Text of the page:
Viewpoints

Don’t disband Diablo Canyon decommissioning panel, says SLO Mothers for Peace

Spent nuclear fuel is stored in cooling ponds at PG&E’s Diablo Canyon power plant before being transferred to dry casks, seen here. Spent fuel storage will be the focus of public workshops in February.
Spent nuclear fuel is stored in cooling ponds at PG&E’s Diablo Canyon power plant before being transferred to dry casks, seen here. Spent fuel storage will be the focus of public workshops in February. AP

While we appreciate and respect Alex Karlin’s Viewpoint (“Retired NRC judge calls for independent panel to monitor Diablo Canyon decommissioning”), San Luis Obispo Mother for Peace (MFP) disagrees with some of his premises.

Mr. Karlin states that the existing Diablo Canyon Decommissioning Engagement Panel is a “conduit” for PG&E, allowing the corporation to “check the box” of public engagement. That’s not how MFP views it.

Although the panel was selected by a group of five community representatives convened by PG&E, the panel has shown itself to be surprisingly independent-minded. Its Strategic Vision Document (pge.com/engagementpanel), released in December, was written entirely by panel members without input from PG&E. The document reported the activities and findings of the panel through 2018 and has been well received by the community.

MFP agrees with Mr. Karlin’s recommendation that the California Public Utilities Commission (CPUC) create a panel with no ties to PG&E. What we disagree with is his vision of the composition of the future panel.

Mr. Karlin touts the credentials of panels at other facilities undergoing decommissioning: San Onofre, Vermont and Massachusetts. Exploring the membership of those panels, we have found that many of the members skip meetings, send alternate representatives who know little to nothing about the process, and basically give all of the power to the chair of the panel.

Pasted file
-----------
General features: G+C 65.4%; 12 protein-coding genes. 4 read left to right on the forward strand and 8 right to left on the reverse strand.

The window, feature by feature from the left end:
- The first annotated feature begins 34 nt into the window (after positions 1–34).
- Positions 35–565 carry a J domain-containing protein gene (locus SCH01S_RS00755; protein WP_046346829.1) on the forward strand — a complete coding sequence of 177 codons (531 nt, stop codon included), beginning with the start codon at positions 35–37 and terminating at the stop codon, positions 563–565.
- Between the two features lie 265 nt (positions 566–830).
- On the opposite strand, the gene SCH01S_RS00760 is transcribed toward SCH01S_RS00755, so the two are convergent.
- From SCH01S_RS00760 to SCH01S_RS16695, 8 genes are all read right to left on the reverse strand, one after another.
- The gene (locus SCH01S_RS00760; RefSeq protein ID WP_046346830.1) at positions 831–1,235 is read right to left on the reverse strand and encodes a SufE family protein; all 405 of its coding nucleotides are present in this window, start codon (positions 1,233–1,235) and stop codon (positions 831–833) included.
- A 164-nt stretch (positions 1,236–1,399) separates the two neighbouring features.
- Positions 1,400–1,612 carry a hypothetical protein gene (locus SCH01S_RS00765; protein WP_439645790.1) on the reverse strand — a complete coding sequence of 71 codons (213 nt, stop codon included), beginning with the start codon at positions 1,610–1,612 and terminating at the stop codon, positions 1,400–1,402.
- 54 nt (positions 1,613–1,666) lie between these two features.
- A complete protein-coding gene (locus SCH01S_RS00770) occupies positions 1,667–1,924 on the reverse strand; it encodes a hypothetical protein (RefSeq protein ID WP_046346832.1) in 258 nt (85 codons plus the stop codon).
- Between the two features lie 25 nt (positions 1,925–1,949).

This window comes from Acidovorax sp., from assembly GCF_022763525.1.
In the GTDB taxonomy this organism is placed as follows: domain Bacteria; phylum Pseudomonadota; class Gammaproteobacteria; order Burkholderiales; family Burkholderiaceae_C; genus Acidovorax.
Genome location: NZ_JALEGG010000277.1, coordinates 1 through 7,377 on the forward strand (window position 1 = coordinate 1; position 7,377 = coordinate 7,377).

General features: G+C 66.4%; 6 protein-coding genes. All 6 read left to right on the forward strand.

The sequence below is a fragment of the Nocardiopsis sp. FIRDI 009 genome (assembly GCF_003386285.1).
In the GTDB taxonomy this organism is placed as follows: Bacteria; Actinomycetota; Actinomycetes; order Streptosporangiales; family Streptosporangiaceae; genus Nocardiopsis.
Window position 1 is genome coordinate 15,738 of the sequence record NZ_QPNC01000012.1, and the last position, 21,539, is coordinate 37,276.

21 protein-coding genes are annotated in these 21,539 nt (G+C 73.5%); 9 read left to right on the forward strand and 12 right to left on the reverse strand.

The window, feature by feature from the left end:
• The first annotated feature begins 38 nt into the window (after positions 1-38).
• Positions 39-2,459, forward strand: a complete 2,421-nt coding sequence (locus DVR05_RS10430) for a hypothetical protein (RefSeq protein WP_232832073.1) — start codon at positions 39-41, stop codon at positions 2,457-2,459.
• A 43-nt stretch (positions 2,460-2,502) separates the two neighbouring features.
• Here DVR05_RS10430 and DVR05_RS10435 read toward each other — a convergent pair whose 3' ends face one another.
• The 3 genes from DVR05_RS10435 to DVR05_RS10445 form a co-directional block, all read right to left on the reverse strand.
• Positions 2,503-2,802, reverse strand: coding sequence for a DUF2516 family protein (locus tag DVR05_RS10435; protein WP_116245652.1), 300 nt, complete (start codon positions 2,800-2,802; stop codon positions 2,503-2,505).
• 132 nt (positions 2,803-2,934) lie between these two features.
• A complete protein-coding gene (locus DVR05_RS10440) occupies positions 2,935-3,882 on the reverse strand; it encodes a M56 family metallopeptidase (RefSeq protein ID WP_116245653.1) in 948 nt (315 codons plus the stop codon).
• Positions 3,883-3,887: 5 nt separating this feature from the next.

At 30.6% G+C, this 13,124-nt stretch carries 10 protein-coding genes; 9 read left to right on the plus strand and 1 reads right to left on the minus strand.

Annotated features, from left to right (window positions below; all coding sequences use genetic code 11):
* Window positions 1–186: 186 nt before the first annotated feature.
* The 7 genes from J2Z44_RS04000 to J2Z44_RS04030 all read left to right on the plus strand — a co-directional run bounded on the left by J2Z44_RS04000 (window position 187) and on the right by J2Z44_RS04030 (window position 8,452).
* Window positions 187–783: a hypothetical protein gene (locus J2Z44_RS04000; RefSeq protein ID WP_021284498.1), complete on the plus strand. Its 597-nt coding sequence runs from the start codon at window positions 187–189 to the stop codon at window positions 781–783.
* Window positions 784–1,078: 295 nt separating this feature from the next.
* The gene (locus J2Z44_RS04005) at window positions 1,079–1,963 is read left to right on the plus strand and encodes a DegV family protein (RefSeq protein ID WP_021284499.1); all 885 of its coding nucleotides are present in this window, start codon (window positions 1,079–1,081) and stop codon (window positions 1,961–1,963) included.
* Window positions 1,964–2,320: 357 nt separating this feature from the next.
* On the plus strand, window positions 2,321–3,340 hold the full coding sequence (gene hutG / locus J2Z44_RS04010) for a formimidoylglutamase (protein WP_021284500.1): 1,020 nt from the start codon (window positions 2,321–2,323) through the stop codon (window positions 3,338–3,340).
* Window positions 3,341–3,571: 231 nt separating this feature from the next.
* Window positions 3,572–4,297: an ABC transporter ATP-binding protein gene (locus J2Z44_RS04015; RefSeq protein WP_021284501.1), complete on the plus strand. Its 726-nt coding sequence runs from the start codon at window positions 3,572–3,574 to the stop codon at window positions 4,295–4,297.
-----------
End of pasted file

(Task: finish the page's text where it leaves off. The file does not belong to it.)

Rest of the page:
That’s not the case with the Diablo Canyon Decommissioning Engagement Panel. Almost every member is fully engaged, and each member is an expert in his or her own field. Members include a State Parks supervisor, SLO County Planning Department representative, Chumash representative, union representative, retired SLO County supervisor, land conservation expert, physician, land use planner, retired biotech business owner, retired NRC judge, Mothers for Peace member and one representative from PG&E.

Mr. Karlin opines that nuclear experts should be part of the panel. Agreed. But the Diablo Canyon Independent Safety Committee, comprised of three Ph.D. nuclear engineers, has expressed its willingness to act as an advisory resource to the panel.

Mr. Karlin also praises local government officials for weighing in on the process. MFP is in complete agreement and has noted that the panel welcomes government input.

The issue of PG&E’s bankruptcy is even more of a reason to keep the panel as is. Panel members have a personal interest in their community’s well being, and their interests are not politically motivated. Because they are independent thinkers and not seeking re-election to any post, they can stand strong and debate issues and ideas on equal footing with one another. Through their process of consensus building, they listen and understand the concerns of many sectors.

The panel is about to tackle some thorny issues. First and foremost is the matter of dry cask storage at Diablo Canyon. The panel is holding community workshops on Feb. 22 and 23 to learn more about dry cask storage and to explore PG&E’s proposal to leave the spent fuel in the pools until 2032.

The formal panel meeting to discuss spent fuel storage will be held on March 13. MFP urges community members to attend the workshops and the public meeting. The future of our community depends on safe storage of radioactive waste at Diablo Canyon.

Molly Johnson and Jane Swanson are spokespersons for San Luis Obispo Mothers for Peace.

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